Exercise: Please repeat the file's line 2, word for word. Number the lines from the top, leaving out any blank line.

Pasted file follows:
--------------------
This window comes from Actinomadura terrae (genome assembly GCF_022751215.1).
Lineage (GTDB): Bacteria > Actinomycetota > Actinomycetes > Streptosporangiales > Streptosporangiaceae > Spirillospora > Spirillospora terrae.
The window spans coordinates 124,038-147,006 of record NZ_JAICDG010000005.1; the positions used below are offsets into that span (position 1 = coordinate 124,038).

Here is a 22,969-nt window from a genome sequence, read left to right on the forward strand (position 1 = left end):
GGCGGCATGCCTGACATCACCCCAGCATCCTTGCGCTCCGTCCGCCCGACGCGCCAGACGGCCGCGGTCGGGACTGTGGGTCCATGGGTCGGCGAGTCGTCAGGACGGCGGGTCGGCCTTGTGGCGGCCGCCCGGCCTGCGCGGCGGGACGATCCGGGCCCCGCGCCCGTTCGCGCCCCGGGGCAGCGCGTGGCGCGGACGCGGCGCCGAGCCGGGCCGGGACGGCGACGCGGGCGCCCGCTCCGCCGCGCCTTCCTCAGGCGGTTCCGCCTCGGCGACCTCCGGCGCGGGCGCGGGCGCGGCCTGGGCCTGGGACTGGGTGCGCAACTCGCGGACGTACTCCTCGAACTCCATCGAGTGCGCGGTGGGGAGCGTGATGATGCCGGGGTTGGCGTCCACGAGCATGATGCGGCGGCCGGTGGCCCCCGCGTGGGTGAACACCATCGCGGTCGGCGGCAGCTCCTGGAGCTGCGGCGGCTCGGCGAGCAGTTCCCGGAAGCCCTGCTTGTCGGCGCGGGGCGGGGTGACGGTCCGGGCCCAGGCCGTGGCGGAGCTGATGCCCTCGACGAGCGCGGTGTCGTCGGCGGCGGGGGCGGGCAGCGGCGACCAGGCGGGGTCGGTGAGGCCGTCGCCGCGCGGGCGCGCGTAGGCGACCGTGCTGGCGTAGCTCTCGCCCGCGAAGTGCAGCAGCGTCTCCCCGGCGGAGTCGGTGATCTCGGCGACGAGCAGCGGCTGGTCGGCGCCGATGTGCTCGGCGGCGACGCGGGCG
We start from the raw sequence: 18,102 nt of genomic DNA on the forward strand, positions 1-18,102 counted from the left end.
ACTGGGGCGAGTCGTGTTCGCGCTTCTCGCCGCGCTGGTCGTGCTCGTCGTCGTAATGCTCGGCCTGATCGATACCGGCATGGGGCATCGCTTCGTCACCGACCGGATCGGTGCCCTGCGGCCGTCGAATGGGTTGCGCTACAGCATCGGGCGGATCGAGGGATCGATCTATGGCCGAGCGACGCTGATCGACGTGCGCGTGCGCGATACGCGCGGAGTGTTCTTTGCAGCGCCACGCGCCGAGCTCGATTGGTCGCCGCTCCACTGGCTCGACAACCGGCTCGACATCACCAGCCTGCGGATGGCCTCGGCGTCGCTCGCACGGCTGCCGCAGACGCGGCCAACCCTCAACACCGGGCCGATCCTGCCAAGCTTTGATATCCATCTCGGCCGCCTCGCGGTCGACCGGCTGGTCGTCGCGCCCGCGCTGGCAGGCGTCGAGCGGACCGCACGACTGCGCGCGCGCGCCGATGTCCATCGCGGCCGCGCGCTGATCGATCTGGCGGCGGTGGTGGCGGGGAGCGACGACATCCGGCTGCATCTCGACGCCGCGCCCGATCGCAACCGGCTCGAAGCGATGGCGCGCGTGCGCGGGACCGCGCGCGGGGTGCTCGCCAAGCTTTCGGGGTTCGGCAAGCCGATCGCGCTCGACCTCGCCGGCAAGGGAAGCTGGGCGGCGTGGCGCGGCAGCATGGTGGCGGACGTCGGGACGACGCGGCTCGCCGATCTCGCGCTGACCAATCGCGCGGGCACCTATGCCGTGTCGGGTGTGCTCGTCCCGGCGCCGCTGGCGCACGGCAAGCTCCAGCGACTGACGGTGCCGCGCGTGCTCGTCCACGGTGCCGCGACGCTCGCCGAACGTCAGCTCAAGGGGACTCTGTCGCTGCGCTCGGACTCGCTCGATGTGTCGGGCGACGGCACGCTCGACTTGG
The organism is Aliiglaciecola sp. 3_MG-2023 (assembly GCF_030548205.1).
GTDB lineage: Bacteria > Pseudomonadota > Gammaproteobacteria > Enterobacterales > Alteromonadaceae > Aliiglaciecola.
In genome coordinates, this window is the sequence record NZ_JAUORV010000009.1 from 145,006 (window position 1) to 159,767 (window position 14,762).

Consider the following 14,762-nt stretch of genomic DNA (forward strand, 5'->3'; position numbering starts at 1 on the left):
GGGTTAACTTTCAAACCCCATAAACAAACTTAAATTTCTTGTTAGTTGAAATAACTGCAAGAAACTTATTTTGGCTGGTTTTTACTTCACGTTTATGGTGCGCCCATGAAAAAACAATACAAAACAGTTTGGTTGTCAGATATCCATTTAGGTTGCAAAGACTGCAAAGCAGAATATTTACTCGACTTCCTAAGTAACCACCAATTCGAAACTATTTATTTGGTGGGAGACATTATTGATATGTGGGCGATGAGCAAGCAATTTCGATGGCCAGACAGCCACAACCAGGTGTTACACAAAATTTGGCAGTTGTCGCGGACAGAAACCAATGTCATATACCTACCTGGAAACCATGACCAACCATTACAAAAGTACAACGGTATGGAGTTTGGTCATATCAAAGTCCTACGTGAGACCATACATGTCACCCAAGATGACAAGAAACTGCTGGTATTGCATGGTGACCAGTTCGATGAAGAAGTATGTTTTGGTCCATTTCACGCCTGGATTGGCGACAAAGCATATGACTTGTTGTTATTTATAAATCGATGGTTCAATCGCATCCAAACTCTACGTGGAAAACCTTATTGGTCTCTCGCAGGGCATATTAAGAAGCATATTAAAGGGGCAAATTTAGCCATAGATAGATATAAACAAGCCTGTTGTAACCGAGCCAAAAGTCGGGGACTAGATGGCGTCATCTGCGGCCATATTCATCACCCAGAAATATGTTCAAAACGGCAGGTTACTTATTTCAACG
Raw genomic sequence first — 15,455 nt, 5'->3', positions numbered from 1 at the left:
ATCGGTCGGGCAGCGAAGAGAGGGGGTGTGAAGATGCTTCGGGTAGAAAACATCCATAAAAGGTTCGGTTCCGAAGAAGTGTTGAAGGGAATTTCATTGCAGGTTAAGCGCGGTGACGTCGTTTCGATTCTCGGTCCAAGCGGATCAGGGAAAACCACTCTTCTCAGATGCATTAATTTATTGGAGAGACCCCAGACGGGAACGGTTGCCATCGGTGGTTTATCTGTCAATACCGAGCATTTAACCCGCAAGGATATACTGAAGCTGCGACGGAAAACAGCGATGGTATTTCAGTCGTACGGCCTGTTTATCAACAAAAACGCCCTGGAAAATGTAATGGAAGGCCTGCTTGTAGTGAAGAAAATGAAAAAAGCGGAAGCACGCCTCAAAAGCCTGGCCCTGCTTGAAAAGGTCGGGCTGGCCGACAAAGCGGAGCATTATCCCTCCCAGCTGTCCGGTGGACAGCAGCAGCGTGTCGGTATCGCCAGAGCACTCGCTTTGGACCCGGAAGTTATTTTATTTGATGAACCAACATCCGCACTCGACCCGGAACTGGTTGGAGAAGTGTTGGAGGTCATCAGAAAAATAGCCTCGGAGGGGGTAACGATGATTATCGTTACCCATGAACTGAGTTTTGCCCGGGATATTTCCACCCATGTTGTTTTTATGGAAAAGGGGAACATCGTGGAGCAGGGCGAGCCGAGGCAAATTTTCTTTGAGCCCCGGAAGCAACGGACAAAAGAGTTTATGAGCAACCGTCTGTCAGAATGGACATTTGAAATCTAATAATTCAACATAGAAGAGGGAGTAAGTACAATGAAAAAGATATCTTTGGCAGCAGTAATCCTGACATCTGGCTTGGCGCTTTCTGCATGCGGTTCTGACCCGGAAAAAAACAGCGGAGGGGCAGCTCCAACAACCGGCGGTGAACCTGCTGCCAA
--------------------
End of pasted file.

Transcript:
Lineage (GTDB): Bacteria > Actinomycetota > Actinomycetes > Streptosporangiales > Streptosporangiaceae > Spirillospora > Spirillospora terrae.